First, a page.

the_martian_1Year: 2015
Director: Ridley Scott
Writer(s): Drew Goddard, Andy Weir
Region of Origin: US
Aspect Ratio: 2.39:1
Rating: PG-13
Digital, Color, 141 mins

Synopsis: After astronaut Mark Watney is stranded on Mars, uses his wit and dwindling resources to stay alive at all costs. 

About four pages into Andy Weir’s novel, The Martian, I instantly saw, and grew excited about the cinematic prospects of such an incredible story. The book had it all, a magnetic protagonist who refused to let circumstance dictate his fate, impossibly high stakes and an unrelenting pace. I’m happy to report then, that together with Drew Goddard’s pitch perfect script, Ridley Scott’s adaptation of the powerhouse survival story is also one of the purest forms of science fiction ever. Slavishly grounded, witty and with smart punch-ups to the source material, the film is a love letter to science and a blindingly hopeful example of what we can accomplish together as a united whole. It’s exactly that rare kind of optimistic science fiction we don’t get enough of, rooted in wonder and the spirit of survival, as well as being an all-out white knuckle thrill ride.

Roughly eighteen days into their mission, the Ares 3 crew is forced to abort due to an oncoming storm. Enroute to their ship, astronaut Mark Watney (Matt Damon) is impaled by a communications satellite and perceived to be dead amidst the low-visibility storm. The crew’s commander Lewis (Jessica Chastain), seeing no other options, evacuates the team, unwittingly leaving a still-alive Watney marooned. The heavily injured Watney wakes up to find his team missing, but rather than resign to his fate, hatches a plan to survive at all costs. Amidst an uninhabitable planet and very little supplies, the Botanist works to engineer his survival and find a way to contact home at any cost.

Rather than showcasing the grim psychological implications of being the sole survivor on a hostile planet, the film takes a refreshing and opposite approach, focusing on Watney’s ingenuity and perseverance in a hopeless situation where any lesser person would’ve shut down completely. It’s this trait that separates the film from any of its peers, with Watney’s humor a highlight, perfectly balanced against the way that most of his plans often literally blow up in his face. It’s the way that he continually picks himself up after each trial and keeps going that makes the film special, in turn creating a beautiful reminder of how we have to choose to live. The more dire Watney’s situation becomes, the more determined he is, and after he eventually finds a way to communicate with Earth, the story illustrates what we can accomplish through unity and unwavering selflessness (in this case a bond that transcends nations).

the_martian_2The other incredible aspect of the film, albeit a more understated one is the science. Weir’s novel read almost like an intimidating series of SAT word problems, with Watney describing the physics, chemistry and math behind every little act of survival. Most of it, aside from a few cheats, are totally plausible (theoretically and factually), and almost entirely intact throughout the film even if Ridley and Goddard smartly decide to mostly show and not tell. The benefits of this decision are twofold – as we see Watney grow potatoes from his own human waste, extract water from rocket fuel and find ways to get more milage from his dwindling resources, the pace stays breezy and full of tension, but there’s also a realism that makes the entire thing so believable, you’ll swear this is a fact-based story.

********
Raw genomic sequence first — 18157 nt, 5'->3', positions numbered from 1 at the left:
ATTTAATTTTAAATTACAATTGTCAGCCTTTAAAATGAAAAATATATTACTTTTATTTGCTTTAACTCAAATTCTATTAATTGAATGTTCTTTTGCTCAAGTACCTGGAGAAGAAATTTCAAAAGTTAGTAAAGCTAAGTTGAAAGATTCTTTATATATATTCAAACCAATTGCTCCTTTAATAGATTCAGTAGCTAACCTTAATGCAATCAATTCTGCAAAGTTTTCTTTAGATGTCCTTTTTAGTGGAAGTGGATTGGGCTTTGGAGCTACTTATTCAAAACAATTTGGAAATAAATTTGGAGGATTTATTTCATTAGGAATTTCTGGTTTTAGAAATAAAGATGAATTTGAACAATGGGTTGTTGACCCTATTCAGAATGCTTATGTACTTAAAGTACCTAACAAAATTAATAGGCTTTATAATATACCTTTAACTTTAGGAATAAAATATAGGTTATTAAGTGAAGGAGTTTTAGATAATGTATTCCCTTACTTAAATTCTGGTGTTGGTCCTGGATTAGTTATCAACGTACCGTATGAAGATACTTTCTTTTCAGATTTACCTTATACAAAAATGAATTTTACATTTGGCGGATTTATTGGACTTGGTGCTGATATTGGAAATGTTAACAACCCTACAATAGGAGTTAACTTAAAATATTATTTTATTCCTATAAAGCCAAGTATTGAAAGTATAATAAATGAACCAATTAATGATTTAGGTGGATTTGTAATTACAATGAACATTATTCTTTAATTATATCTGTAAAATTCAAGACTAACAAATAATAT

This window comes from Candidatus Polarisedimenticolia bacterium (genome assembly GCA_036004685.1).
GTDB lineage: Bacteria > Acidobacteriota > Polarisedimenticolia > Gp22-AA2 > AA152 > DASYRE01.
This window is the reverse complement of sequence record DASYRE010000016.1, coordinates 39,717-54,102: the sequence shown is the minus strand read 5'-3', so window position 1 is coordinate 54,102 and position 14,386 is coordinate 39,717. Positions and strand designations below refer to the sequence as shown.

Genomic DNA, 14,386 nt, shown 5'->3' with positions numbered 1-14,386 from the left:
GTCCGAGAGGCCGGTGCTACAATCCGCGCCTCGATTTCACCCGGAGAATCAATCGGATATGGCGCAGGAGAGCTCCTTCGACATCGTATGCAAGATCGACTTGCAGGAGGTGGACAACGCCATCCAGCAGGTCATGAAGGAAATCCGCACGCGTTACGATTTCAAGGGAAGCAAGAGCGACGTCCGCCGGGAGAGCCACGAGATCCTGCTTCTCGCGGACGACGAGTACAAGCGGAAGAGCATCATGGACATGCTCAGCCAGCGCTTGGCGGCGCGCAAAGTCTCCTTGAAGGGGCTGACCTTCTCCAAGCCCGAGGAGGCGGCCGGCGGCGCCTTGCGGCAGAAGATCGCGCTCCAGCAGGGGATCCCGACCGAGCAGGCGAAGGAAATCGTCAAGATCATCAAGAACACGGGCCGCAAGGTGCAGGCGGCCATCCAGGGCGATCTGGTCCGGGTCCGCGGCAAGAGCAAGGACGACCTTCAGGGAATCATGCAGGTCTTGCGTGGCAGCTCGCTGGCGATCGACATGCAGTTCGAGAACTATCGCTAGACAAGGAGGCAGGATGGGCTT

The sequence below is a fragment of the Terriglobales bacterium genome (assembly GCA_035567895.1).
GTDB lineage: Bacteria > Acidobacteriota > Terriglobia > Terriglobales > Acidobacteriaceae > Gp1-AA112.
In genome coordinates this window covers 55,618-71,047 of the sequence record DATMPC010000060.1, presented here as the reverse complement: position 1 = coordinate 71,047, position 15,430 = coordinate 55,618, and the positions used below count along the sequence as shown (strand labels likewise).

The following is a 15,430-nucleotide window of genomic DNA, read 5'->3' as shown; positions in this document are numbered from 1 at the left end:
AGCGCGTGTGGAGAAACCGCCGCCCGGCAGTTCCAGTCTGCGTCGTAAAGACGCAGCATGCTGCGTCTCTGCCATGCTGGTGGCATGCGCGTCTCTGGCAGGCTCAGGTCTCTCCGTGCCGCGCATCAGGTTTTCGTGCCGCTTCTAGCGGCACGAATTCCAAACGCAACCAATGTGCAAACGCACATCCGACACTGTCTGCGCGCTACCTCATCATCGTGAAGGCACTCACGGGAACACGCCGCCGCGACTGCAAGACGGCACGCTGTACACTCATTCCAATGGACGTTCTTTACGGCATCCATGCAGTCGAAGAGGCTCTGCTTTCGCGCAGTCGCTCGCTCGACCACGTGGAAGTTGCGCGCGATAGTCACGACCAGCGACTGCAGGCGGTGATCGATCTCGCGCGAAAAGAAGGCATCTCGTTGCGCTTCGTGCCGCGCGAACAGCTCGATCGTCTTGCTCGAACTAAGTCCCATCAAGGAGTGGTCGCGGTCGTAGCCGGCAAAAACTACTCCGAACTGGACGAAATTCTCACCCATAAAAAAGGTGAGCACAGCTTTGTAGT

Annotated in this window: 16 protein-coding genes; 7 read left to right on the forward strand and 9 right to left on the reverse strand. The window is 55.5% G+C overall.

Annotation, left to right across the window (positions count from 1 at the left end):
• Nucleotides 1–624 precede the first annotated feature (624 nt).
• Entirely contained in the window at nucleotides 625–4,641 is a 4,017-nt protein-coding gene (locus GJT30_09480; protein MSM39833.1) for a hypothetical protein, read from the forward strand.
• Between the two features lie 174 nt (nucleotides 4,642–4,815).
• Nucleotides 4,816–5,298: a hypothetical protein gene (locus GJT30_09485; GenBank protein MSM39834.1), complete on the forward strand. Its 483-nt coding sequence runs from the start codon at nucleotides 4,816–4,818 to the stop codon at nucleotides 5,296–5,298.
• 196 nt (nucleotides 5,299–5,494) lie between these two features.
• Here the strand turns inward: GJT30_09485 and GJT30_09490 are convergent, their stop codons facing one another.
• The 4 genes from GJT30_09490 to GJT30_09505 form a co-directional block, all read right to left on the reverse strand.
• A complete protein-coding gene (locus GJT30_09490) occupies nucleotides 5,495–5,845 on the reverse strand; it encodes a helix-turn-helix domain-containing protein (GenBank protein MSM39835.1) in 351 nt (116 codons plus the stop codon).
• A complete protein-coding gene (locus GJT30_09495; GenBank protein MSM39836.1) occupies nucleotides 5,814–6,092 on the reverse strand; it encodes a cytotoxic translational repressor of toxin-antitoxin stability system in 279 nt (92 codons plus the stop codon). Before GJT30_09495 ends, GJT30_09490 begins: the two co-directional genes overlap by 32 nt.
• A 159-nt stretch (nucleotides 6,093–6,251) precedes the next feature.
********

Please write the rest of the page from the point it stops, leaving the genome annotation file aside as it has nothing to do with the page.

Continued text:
But what about the titular martian himself? Well, Matt Damon knocks this performance out of the park, or rather out of this world (I couldn’t resist). Armed with strong source material, he, and most of the cast honestly, are perfectly matched to their literary counterparts, with Damon bringing to life Watney’s defiant tenacity in the face of extinction with plenty of charm. As Watney evolves throughout his extended time on Mars, growing weary but never losing his persistence or hope, Damon immerses us fully into his character’s predicament, carrying almost the majority of the film, and earning its cheers and emotion. The rest of the cast, Jessica Chastain, the Ares crew and the Earthbound NASA teams headed by Chiwetel Ejiofor, Sean Bean and others are all heavy hitters who equal Damon’s fierce performance despite having much smaller roles.

In a nutshell, The Martian is a perfect synergy of Weir’s strong source material, Drew Goddard’s humanist script and Ridley Scott’s masterful aestheticism – nothing is wasted. In weird but not unreasonably way, it resembles most the optimism, imagination and hope since something like the original Star Trek. It’s a call to action, that none of us are more important than the other, and that if we only believed that, the world would be a better place. Using hardcore science, a tight plot, endless ingenuity and incredible characters, it pictures a world where we can set aside our differences for just one person, while also shining a light on the innate bond that we each have within us. That may sound hokey or corny, but the film never comes across that way, instead being a cinematic beacon of hope that thrills as much as it inspires. The Martian is one of the year’s best by a large margin, and everything that science fiction can and should be.